In other words, rest and recovery are not the same thing.

Just because I’m not actively working doesn’t mean I am actually recovering. I know because I’d try to step away from my laptop, thinking that I’ve stopped work — only to have my mind drift back to thoughts about what I have to do later; or I was wrestling with solutions, ideas, and my anxiety over how “unproductive” I’m being.

So if stopping work is NOT recovering, then what is?

This is what self-care REALLY looks like

“There are many misconceptions to self-care. Oftentimes people associate it with larger actions, like taking vacations,” says Cherry Rose.

But that’s, ironically, a small part of what self-care is. At its core, self-care is any intentional act and decision that places you and your needs at the forefront. You get to focus on YOU and what YOU want to do, without compromising because you feel like you have to for someone or something else, including your business. For most of us, including myself, this is something that you’ll probably resist at first.

Maybe because you feel a pressure to please others. Maybe because you have something to prove. Or maybe because you feel you don’t “deserve” it.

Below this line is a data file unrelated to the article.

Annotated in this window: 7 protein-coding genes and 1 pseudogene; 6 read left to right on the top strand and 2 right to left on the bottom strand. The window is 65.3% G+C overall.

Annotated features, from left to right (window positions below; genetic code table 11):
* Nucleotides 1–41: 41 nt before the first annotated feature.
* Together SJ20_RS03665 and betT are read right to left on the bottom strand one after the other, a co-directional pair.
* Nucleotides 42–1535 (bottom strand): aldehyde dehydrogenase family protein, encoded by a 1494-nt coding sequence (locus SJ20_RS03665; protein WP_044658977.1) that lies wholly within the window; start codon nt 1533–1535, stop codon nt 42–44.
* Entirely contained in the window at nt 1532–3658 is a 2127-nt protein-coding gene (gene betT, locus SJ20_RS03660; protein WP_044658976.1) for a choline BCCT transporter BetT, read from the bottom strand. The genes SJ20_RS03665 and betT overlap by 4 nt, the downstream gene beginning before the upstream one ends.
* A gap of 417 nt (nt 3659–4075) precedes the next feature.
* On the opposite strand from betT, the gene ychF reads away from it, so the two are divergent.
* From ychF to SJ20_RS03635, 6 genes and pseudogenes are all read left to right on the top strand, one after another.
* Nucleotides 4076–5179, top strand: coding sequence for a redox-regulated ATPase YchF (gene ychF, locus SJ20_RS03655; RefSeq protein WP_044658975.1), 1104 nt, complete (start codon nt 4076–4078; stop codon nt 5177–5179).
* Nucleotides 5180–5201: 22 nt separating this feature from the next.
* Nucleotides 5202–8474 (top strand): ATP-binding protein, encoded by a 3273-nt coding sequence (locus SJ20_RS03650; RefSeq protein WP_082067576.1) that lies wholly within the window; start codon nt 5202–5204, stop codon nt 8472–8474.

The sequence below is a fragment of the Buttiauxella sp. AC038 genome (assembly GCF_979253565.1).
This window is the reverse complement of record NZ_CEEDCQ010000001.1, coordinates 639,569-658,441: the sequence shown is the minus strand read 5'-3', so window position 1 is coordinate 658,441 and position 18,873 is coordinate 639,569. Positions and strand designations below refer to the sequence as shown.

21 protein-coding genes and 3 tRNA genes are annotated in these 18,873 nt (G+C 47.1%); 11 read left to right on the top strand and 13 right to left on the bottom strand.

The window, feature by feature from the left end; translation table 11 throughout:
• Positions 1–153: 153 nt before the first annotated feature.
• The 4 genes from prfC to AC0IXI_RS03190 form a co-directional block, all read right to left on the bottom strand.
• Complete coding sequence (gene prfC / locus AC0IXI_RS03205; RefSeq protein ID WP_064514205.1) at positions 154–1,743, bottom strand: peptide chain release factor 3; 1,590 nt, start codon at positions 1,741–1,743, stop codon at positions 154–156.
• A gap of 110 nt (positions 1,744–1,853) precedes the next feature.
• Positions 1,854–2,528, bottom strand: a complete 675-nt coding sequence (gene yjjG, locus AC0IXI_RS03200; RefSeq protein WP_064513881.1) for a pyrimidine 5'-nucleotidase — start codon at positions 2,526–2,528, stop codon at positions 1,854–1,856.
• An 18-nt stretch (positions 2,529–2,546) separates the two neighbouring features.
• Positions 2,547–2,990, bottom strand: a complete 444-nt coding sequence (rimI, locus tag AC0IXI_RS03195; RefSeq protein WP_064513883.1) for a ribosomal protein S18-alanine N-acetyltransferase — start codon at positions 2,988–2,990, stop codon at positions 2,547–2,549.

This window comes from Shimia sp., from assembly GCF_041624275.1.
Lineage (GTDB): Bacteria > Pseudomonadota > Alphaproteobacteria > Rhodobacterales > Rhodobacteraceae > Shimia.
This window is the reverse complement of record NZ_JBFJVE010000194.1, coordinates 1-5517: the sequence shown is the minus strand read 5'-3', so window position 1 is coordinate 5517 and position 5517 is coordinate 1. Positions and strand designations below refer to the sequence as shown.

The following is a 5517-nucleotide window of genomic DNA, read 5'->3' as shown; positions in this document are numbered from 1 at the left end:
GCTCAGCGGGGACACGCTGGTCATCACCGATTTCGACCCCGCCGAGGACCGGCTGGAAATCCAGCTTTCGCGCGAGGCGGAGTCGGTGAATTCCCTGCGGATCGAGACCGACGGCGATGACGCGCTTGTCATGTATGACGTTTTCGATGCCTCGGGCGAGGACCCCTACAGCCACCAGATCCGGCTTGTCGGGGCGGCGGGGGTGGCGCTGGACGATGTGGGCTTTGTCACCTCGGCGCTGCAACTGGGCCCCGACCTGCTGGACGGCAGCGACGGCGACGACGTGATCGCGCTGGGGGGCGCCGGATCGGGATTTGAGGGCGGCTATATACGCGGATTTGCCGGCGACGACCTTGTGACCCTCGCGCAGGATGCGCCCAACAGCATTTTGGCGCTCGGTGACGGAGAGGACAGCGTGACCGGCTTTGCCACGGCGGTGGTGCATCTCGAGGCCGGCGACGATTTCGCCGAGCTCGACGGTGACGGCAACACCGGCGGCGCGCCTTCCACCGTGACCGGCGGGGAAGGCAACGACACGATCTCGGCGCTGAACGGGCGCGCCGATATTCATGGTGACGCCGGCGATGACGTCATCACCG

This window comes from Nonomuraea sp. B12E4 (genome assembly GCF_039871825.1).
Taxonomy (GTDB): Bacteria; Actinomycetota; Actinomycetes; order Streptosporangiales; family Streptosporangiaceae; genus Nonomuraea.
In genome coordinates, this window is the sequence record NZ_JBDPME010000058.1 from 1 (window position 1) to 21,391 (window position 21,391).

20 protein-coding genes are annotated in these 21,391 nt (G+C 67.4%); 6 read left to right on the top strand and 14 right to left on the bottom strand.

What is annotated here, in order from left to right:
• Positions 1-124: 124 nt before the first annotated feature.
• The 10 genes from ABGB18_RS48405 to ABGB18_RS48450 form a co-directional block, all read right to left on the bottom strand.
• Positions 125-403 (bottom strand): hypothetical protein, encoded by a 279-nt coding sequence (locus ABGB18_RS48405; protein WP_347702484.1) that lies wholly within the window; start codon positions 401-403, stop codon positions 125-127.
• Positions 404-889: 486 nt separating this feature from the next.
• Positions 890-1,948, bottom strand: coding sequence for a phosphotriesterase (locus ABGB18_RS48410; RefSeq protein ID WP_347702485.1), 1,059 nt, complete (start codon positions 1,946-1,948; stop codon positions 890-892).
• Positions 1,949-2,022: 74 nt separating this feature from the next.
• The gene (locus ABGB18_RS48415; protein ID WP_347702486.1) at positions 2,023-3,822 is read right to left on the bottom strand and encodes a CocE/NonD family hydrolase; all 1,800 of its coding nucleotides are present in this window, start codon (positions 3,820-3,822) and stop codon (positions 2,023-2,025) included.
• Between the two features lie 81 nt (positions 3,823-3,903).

First, realize that self-care isn’t taking ridiculously extravagant vacations, where you are hand-fed grapes in your silky bathrobe. There are other, less involved forms of self-care, like:

  • Maintaining a daily gratitude journal to help you celebrate your wins each day
  • Eating a meal without your phone
  • Going for a run each morning

That’s not all. People overlook these other forms of self-care:

  • Getting a massage just because (not waiting around until you need one)
  • Hiring an assistant and delegating tasks as needed so that you’re not overstretched and stressed out all the time trying to do everything yourself
  • Saying no to social engagements or opportunities that you are not excited about but would otherwise agree to because you want to please everyone